For those buyers who are keen to choose a greener Flying Spur, then the future plug-in hybrid model will potentially be the version to hold out for. Not only will it be able to cover many urban journeys on electric power alone, but a smooth electrified powertrain should be perfectly at home in a Bentley.
Insurance data is not available for the new Flying Spur, but it’s certainly going to be expensive - at the top-end of group ratings.
With a costly list price, the Flying Spur will no doubt lose a hefty chunk of its value over three years - well over 40% on average.
Interior, design and technology
The exterior styling, though familiar, has added purpose and extra muscle, mainly due to the sweeping lines that run the full length of the car. The increased wheelbase and shorter front overhang also emphasise the model’s pretensions of not just being a luxury limo, but a genuine sports GT to boot.
Then there’s the detailing. Close-up, the jewel-like Matrix LED headlights look stunning, while those at the back give off a sharp B-shaped lighting signature. The new retractable ‘Flying B’ adorning the bonnet, can be fitted with 23 crystal ‘feathers’ in its wings, if you feel the need, while arch-filling 21-inch wheels are standard and 22-inch items are offered at extra cost.
Inside, the cabin is as luxurious as you’d expect, with deep carpets, soft leather and beautifully finished trim. Aside from the new centre console and air vents, the dashboard design is lifted straight from the Continental GT. That’s no bad thing though, because this must be one of the finest interiors fitted to any new car on sale today.
Chromed organ stop controls for the air vents look delicate yet feel sturdy, the knurled driving select dial rotates with a near-mechanical ‘thunk’, and the three-dimensional quilted leather reinforces the feeling of attention to detail applied to every surface. When it comes to craftsmanship and sheer panache, the Bentley’s interior certainly feels bespoke rather than off-the-peg.
Sat-nav, stereo and infotainment
Bentley has managed to incorporate a host of premium tech into the Flying Spur’s cabin without compromising the classy, hand-crafted feel. The huge 12.3-inch touchscreen display houses functionality for navigation, Bluetooth, DAB radio and Apple CarPlay, but if you find it all a bit fussy, it will rotate round into the dash, displaying simple analogue dials or, with a further turn, just a plain section of trim.
The standard audio system offers 10 speakers with 650 watts, although you can upgrade to either a B&O 16 speaker set-up, or the ‘Naim for Bentley’ audio which provides 19 speakers, and a 2,200 watt output.
Move into the back, and the gloriously comfortable seats – electrically adjustable, naturally – give access to the Bentley rear-seat entertainment system. This adds a pair of Android-powered tablets to the rear of each front seat, giving access to web browsing, movies and music. There’s also a touchscreen remote for those in the back, allowing occupants to adjust climate control settings, monitor their driver’s speed and, in a fun (yet slightly juvenile) addition, reveal or conceal the Flying B on the bonnet.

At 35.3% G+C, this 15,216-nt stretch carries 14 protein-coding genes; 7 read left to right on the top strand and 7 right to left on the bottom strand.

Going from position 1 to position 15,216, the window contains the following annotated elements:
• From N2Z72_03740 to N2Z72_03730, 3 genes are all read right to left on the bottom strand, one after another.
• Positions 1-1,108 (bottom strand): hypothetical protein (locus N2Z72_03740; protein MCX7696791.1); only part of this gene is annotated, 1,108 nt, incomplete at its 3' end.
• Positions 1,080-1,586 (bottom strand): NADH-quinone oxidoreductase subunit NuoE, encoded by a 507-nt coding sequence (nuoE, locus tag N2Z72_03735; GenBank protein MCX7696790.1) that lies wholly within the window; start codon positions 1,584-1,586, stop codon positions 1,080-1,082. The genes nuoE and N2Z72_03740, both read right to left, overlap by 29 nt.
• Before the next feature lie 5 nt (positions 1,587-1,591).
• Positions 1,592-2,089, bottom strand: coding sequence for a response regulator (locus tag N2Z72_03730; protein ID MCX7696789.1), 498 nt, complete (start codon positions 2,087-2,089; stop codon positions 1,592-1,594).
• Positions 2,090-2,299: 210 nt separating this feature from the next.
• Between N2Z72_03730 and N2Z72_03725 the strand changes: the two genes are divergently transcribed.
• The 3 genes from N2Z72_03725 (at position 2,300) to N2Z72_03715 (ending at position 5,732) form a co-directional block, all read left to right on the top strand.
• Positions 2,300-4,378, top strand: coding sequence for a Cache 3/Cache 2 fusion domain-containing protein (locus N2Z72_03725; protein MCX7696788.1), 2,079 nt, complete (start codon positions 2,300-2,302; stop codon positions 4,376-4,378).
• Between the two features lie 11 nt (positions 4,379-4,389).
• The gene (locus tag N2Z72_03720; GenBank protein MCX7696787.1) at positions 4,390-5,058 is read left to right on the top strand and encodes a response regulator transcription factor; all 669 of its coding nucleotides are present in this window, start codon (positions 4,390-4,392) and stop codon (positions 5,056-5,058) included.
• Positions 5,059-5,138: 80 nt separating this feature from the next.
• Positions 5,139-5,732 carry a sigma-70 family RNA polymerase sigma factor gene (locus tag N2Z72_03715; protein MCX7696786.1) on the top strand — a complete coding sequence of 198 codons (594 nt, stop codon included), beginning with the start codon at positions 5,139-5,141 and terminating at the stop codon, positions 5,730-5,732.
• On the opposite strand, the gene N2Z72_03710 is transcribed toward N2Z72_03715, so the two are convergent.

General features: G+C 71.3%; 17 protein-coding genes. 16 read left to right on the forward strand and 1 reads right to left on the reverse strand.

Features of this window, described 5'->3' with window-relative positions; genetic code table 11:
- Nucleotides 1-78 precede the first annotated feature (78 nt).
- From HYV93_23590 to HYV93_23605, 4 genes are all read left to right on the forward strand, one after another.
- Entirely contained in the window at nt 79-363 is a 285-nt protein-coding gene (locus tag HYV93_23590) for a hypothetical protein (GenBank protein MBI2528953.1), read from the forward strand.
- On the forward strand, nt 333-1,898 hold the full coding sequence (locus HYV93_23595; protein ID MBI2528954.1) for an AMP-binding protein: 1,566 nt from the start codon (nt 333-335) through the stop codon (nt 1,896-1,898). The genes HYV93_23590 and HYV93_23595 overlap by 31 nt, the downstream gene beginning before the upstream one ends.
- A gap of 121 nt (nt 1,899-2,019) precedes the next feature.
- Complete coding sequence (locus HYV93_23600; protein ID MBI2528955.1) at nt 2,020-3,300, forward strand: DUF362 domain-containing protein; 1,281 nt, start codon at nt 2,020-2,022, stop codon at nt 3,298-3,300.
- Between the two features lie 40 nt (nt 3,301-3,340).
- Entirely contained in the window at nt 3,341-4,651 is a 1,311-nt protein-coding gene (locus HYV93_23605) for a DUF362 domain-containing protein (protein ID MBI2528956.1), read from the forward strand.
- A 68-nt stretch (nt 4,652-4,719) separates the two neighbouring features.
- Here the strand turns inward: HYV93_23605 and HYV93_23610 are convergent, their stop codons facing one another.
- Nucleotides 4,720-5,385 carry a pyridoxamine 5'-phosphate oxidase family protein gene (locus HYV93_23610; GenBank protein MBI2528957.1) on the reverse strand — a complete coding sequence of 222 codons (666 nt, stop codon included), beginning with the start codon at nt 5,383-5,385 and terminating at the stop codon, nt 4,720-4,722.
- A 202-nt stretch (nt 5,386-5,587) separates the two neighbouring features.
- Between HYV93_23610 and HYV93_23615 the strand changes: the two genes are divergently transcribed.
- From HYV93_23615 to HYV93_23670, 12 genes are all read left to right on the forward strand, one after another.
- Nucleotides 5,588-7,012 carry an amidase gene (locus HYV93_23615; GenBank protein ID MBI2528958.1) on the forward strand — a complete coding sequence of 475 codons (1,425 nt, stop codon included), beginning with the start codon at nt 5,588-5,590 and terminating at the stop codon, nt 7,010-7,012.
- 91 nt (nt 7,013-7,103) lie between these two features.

Practicality, comfort and boot space
The Flying Spur is a big car. Three people can sit in the rear, but the middle passenger isn’t going to feel overly comfortable. When there are only two rear passengers, the centre headrest can be stowed to enhance visibility for the driver, while all occupants get their own climate controls, and there’s an optional rear entertainment system. There’s lots of convenient storage areas, with device charging areas available throughout and additional wireless charging offered in the front.
An optional tilt-and-slide panoramic sunroof is offered in combination with electric Alcantara blinds, color-matched to the interior. A new function in the Touch Screen Remote allows all the rear cabin and sunroof blinds to be closed or opened simultaneously with one touch.
The Flying Spur is just over 5.3 metres in length, slightly shorter than the Ghost and S600, with width pretty similar across all three competitors. The Bentley has the lowest roof line - in keeping with its new design philosophy and adding to a sleeker, sportier feel.
Legroom, head room and passenger space
If you’re being chauffeured around in the Flying Spur, then the best seat to take up in the rear is behind the front passenger seat. With the front seat positioned forward, there is acres of space to relax in. Either way, head and knee room aren't exactly compromised, and space for even the tallest passenger shouldn’t be an issue, although a third rear occupant will not benefit from the same luxurious seating arrangement and almost has to perch in the middle berth.
Boot space isn’t great at 420 litres, lagging behind the Rolls Royce Ghost and Mercedes-Maybach S600. The actual opening is a reasonable size, but the fridge for the rear passengers takes up vital storage and there is a high lip which makes removing luggage a little more awkward.
Reliability and Safety
Bentley doesn’t tend to appear in our Driver Power customer satisfaction survey, but suffice to say the brand prides itself on producing high-quality, hand-crafted products and should respond accordingly to any issues with vehicles.
EuroNCAP almost certainly won’t be testing the Flying Spur, but standard safety kit includes Exit Warning, Blind Spot Warning, Traffic Sign Recognition, City Assist, Pedestrian Warning and Rear-Crossing Traffic Warning systems. This, coupled with the fact that certain underpinnings are shared with the Porsche Panamera, should inspire confidence in the Flying Spur’s safety credentials.
Warranty and servicing
Bentley offers a three-year unlimited mileage warranty, and requires an authorised repairer to carry out any necessary work. All genuine Bentley parts come with a 2-year comprehensive warranty.